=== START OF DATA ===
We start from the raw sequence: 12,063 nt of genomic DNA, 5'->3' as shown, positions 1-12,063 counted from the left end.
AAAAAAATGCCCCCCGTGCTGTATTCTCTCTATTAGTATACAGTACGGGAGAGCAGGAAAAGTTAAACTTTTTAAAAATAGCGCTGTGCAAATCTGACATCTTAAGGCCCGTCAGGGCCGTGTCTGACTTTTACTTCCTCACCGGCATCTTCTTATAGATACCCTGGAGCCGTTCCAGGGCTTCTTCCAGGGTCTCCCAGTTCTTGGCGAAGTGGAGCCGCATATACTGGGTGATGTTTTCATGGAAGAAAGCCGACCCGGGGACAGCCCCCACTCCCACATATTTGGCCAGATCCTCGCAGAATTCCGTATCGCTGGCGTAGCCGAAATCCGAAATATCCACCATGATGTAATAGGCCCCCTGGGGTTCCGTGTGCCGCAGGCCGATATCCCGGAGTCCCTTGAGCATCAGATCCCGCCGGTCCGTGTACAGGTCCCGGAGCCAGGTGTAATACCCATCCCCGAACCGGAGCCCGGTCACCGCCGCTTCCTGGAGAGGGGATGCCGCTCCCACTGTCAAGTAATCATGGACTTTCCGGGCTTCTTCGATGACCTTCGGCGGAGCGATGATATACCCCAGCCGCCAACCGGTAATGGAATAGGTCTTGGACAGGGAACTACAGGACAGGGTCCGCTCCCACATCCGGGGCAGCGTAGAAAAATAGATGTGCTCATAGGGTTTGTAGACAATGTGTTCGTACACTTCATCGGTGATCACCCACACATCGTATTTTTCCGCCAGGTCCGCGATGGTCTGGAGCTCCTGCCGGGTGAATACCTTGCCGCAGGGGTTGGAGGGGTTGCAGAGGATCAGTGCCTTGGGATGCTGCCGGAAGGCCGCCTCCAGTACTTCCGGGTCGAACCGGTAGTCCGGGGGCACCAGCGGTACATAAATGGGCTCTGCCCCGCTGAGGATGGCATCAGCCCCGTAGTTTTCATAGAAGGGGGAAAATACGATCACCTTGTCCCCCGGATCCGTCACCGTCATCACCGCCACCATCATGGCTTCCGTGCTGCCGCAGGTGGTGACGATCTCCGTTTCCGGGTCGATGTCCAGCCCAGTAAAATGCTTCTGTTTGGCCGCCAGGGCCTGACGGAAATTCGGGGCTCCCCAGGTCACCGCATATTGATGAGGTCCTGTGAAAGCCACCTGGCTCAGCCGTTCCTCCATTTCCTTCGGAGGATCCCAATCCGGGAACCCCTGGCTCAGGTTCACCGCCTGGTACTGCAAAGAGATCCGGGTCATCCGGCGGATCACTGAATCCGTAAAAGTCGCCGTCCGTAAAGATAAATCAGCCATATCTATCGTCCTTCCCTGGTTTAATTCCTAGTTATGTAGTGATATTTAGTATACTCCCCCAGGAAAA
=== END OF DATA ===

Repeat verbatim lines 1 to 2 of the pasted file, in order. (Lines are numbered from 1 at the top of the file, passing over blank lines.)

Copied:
We start from the raw sequence: 12,063 nt of genomic DNA, 5'->3' as shown, positions 1-12,063 counted from the left end.
AAAAAAATGCCCCCCGTGCTGTATTCTCTCTATTAGTATACAGTACGGGAGAGCAGGAAAAGTTAAACTTTTTAAAAATAGCGCTGTGCAAATCTGACATCTTAAGGCCCGTCAGGGCCGTGTCTGACTTTTACTTCCTCACCGGCATCTTCTTATAGATACCCTGGAGCCGTTCCAGGGCTTCTTCCAGGGTCTCCCAGTTCTTGGCGAAGTGGAGCCGCATATACTGGGTGATGTTTTCATGGAAGAAAGCCGACCCGGGGACAGCCCCCACTCCCACATATTTGGCCAGATCCTCGCAGAATTCCGTATCGCTGGCGTAGCCGAAATCCGAAATATCCACCATGATGTAATAGGCCCCCTGGGGTTCCGTGTGCCGCAGGCCGATATCCCGGAGTCCCTTGAGCATCAGATCCCGCCGGTCCGTGTACAGGTCCCGGAGCCAGGTGTAATACCCATCCCCGAACCGGAGCCCGGTCACCGCCGCTTCCTGGAGAGGGGATGCCGCTCCCACTGTCAAGTAATCATGGACTTTCCGGGCTTCTTCGATGACCTTCGGCGGAGCGATGATATACCCCAGCCGCCAACCGGTAATGGAATAGGTCTTGGACAGGGAACTACAGGACAGGGTCCGCTCCCACATCCGGGGCAGCGTAGAAAAATAGATGTGCTCATAGGGTTTGTAGACAATGTGTTCGTACACTTCATCGGTGATCACCCACACATCGTATTTTTCCGCCAGGTCCGCGATGGTCTGGAGCTCCTGCCGGGTGAATACCTTGCCGCAGGGGTTGGAGGGGTTGCAGAGGATCAGTGCCTTGGGATGCTGCCGGAAGGCCGCCTCCAGTACTTCCGGGTCGAACCGGTAGTCCGGGGGCACCAGCGGTACATAAATGGGCTCTGCCCCGCTGAGGATGGCATCAGCCCCGTAGTTTTCATAGAAGGGGGAAAATACGATCACCTTGTCCCCCGGATCCGTCACCGTCATCACCGCCACCATCATGGCTTCCGTGCTGCCGCAGGTGGTGACGATCTCCGTTTCCGGGTCGATGTCCAGCCCAGTAAAATGCTTCTGTTTGGCCGCCAGGGCCTGACGGAAATTCGGGGCTCCCCAGGTCACCGCATATTGATGAGGTCCTGTGAAAGCCACCTGGCTCAGCCGTTCCTCCATTTCCTTCGGAGGATCCCAATCCGGGAACCCCTGGCTCAGGTTCACCGCCTGGTACTGCAAAGAGATCCGGGTCATCCGGCGGATCACTGAATCCGTAAAAGTCGCCGTCCGTAAAGATAAATCAGCCATATCTATCGTCCTTCCCTGGTTTAATTCCTAGTTATGTAGTGATATTTAGTATACTCCCCCAGGAAAA